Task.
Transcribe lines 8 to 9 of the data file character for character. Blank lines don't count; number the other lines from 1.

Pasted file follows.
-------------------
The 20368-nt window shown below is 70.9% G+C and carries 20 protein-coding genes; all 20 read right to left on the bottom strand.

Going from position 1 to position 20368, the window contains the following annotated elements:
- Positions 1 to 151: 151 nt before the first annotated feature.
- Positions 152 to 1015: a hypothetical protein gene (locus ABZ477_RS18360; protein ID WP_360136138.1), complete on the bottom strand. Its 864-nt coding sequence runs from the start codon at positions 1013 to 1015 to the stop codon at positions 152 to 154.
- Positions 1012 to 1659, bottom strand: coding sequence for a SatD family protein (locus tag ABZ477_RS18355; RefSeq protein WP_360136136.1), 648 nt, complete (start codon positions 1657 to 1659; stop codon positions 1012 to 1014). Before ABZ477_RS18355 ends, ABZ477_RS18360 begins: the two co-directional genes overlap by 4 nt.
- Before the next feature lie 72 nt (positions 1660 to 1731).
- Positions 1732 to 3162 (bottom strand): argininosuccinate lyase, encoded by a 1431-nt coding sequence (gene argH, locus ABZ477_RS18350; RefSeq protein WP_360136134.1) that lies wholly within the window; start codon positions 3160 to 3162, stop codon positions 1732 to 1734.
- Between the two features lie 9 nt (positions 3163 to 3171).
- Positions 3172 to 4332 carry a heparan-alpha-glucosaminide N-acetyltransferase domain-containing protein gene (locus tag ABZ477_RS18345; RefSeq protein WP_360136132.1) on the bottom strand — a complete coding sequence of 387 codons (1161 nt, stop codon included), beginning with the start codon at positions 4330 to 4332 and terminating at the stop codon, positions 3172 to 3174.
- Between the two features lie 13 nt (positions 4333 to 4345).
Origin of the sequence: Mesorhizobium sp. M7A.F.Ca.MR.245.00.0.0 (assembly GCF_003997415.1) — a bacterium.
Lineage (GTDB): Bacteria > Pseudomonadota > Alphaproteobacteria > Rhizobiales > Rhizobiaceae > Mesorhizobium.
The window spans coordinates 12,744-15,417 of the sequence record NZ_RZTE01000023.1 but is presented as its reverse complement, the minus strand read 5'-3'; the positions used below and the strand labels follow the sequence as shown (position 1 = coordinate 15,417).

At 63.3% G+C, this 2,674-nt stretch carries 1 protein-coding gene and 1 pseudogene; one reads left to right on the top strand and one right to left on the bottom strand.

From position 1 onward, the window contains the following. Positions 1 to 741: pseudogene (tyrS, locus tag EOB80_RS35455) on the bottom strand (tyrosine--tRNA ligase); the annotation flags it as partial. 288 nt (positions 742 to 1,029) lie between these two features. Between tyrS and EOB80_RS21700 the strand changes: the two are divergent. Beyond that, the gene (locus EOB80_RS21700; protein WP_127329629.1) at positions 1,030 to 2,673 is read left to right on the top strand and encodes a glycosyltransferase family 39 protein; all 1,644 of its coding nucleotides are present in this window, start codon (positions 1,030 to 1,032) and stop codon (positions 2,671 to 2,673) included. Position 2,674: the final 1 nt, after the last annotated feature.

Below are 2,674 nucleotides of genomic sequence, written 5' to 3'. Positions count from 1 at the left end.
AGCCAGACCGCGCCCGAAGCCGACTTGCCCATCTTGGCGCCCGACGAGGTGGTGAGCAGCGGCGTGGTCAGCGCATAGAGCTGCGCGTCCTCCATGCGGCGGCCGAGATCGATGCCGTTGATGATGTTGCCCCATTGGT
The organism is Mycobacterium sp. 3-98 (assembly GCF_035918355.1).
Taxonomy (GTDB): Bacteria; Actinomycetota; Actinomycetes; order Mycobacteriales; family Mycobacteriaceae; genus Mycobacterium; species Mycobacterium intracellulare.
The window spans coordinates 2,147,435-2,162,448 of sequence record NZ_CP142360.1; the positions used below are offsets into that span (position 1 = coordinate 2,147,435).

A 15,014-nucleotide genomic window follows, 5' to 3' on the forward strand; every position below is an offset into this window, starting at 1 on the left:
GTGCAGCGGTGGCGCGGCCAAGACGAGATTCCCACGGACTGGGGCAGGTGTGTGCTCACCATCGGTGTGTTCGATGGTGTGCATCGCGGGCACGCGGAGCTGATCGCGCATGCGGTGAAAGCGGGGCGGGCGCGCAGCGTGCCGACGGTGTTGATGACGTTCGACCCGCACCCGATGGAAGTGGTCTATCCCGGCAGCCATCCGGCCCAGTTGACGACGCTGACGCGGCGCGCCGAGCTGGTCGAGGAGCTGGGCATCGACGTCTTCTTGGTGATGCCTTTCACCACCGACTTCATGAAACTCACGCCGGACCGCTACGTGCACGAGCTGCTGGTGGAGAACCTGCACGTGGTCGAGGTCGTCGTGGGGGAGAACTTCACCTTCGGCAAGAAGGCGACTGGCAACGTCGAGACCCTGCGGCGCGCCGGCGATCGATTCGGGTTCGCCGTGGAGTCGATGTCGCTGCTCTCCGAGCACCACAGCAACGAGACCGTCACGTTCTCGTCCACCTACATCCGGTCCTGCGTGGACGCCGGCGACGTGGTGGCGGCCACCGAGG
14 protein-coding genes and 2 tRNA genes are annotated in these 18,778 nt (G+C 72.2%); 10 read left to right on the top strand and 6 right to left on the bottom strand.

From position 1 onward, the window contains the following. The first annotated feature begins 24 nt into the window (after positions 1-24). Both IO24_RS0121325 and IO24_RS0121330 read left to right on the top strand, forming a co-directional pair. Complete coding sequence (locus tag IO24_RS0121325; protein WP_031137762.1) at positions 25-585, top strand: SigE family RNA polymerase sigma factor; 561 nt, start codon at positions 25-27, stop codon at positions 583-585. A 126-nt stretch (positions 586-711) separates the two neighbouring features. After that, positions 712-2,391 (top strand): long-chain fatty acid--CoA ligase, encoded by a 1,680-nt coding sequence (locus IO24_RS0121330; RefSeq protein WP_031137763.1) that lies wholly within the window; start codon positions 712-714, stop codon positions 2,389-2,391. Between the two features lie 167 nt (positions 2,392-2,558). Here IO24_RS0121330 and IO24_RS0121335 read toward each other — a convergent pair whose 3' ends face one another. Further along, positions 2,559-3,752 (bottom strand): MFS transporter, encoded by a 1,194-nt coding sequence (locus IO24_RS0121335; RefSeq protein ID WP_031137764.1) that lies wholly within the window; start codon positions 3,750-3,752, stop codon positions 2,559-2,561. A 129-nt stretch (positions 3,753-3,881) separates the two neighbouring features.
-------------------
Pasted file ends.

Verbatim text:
- Between the two features lie 9 nt (positions 3163 to 3171).
- Positions 3172 to 4332 carry a heparan-alpha-glucosaminide N-acetyltransferase domain-containing protein gene (locus tag ABZ477_RS18345; RefSeq protein WP_360136132.1) on the bottom strand — a complete coding sequence of 387 codons (1161 nt, stop codon included), beginning with the start codon at positions 4330 to 4332 and terminating at the stop codon, positions 3172 to 3174.